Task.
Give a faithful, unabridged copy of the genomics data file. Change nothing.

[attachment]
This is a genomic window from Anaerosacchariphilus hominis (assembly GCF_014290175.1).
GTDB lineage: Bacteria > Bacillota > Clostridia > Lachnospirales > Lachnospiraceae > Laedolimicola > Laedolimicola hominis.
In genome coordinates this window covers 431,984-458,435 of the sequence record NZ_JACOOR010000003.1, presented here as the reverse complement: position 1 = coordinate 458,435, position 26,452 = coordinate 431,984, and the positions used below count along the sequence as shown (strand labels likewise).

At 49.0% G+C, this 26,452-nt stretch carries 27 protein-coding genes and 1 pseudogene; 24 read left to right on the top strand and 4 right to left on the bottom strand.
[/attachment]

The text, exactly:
This is a genomic window from Anaerosacchariphilus hominis (assembly GCF_014290175.1).
GTDB lineage: Bacteria > Bacillota > Clostridia > Lachnospirales > Lachnospiraceae > Laedolimicola > Laedolimicola hominis.
In genome coordinates this window covers 431,984-458,435 of the sequence record NZ_JACOOR010000003.1, presented here as the reverse complement: position 1 = coordinate 458,435, position 26,452 = coordinate 431,984, and the positions used below count along the sequence as shown (strand labels likewise).

At 49.0% G+C, this 26,452-nt stretch carries 27 protein-coding genes and 1 pseudogene; 24 read left to right on the top strand and 4 right to left on the bottom strand.